Discussion in 'vBench (Works in Progress)' started by Ron Tamburrini, Jun 15, 2011.
Any one use this style.
I'm glad to see this post as I'm curious myself. I am currently trying my hand at oils and trying to determine if it is more advantageous to let the base coat completely dry before proceeding with the highlights and shadows. Can the method of blending still be done smoothly on a dried coat of oils?
these are my questions also,as I blend wet on wet
ive have always painted in oils and over the years i have found that both techniques can work well. i.e i will paint a face in several different sittings letting each coat dry in between, you will still get an even coat over the whole face as long as the paint isnt put on too thick. I always leave the base coat to dry for about 24 hours before i start highlighting and lowlights. The thing with oils is that you have plenty of time to alter it if your not happy with it and if it all goes pear shaped you can wipe it off and start again.Just experiment, its a great medium to work in and will give you many different finishes depending on what your after
My experience with oils is that the finest blended effect is done wet on wet. Having said that there are times when you just cannot get to the next layer and are left with either laying down fresh oil at the next session and go over that, or do it wt on dry. The wet on dry amounts to feathering out the wet layer and this does make for an acceptable (to me) effect. Wet on wet is better though.
Hi Ron I use this style on all of my figures.After I have done most of the work wet on wet,I then go back wet on dry for extra shading and highlights.I use it on all areas of the figure including the face.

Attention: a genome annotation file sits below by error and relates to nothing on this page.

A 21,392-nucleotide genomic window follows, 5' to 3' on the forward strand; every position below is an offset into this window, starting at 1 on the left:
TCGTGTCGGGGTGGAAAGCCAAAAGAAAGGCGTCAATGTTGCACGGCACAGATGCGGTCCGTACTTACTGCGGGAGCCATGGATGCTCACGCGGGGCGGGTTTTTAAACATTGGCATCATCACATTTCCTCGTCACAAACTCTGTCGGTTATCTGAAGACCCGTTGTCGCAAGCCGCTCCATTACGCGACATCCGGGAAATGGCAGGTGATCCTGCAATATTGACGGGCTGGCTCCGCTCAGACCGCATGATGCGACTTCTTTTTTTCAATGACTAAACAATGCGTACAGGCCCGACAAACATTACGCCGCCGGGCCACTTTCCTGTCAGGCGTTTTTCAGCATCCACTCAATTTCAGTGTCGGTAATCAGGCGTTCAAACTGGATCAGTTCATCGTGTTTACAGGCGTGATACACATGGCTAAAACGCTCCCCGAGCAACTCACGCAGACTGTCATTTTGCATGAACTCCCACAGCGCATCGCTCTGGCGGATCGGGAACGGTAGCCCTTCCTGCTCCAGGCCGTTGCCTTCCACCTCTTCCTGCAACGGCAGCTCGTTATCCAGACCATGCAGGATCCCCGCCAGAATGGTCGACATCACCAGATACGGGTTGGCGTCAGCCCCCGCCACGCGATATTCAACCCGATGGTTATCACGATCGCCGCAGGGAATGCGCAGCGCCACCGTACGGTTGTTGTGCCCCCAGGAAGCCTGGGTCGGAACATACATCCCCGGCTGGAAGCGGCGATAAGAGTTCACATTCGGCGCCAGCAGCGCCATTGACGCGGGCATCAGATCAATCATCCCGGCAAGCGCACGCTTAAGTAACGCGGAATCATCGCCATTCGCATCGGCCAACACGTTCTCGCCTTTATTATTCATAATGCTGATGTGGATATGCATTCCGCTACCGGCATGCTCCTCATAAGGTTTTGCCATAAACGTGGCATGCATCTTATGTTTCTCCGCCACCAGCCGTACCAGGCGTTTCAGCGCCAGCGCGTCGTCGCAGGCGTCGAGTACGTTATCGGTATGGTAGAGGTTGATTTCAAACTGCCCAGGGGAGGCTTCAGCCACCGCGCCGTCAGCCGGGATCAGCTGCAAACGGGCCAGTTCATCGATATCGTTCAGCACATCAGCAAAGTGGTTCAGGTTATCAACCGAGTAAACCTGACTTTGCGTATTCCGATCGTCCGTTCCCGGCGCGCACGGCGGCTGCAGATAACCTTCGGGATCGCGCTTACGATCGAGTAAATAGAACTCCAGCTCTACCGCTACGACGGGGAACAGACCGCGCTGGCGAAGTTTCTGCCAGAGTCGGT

That's exactly what I do as well.
I do that to.
Ditto, what Marc said.
I start with wet on wet for most colors. This gives me my variety of mid tones and subtle shading over large areas like clothing. Wet on dry gives me a variety of effects including stronger highlights and shadows (flesh, leather work, worn edges of clothing, etc.). In addition, oils being basically transparent act as filters for the color underneath, allowing you to use things like Burnt Umber for shading flesh. This keeps the warm flesh tone where using that color wet on wet would grey the flesh out. Practice with these techniques and you will develop quite a repertoir of skills.
I also use this throughout having laid moderate lows and highlights wet on wet then further highs and lows wet on dry,you cannot really do it all at one sitting,you can also sharpen things up this way moreso than wet on wet. I normally thin the oils slightly at this stage also.
Are you Thinning the paint with anything when when doing wet on dry,
When i let the oil soaked out (bluepaint's) i just use a little tip of my brush with white spirit. But not much. Only enough to let the paint spreadout easy.
I know there are guys who use more thinning, almost washes.
I tend to thin with mineral spirits a bit for the shadows but rarely for the highlights.
Ditto David Mitchell
Cheers Dave Lane
Try Poppy oil for a thin wash on the flesh !
I have never done wet on wet, all my figures are done wet on dry. It is a slow way of painting as you need to leave the oils dry for 24hrs or more before the next coat, but I only get a few hours a week to paint so it suits me fine. I dont thin the paint any to add the next layer of paint for feathering purposes as i find it feathers just fine with out it. My technique is to paint the base coat (usually acrylics) and then add oils starting with the shadows and then adding highlights in varying stages until i am happy. At the end I will add washes or spot washes of oils to give some more depth to creases and around buttons etc.
Thanks for the info,
quick question, when you do the washes what do you thin with, because iI find if i thin with spirt it dulls things down to much, in the past life I have tried thinning with liquin
but if my memory serves me well it added to much gloss.
all these questions will be driving people mad but i have been away from the hobby for many years and things have moved on so much.
I use just straight low odour mineral turpintine to thin. Getting the glossyness or dullness doesnt concern me a as I tend to airbrush a varnish (either matt or semi-gloss or gloss) depending on what I'm trying to depict on a figure. For flesh, I use a semi gloss just lightly dusted over to depict the natural sweat/greasyness of human skin. For clothing I generally use Matt coat as it gives a great dull finish. I use Model Master varnishes for this. If my use of oils leaves the desired finish that I am after, I wont varnish at all.
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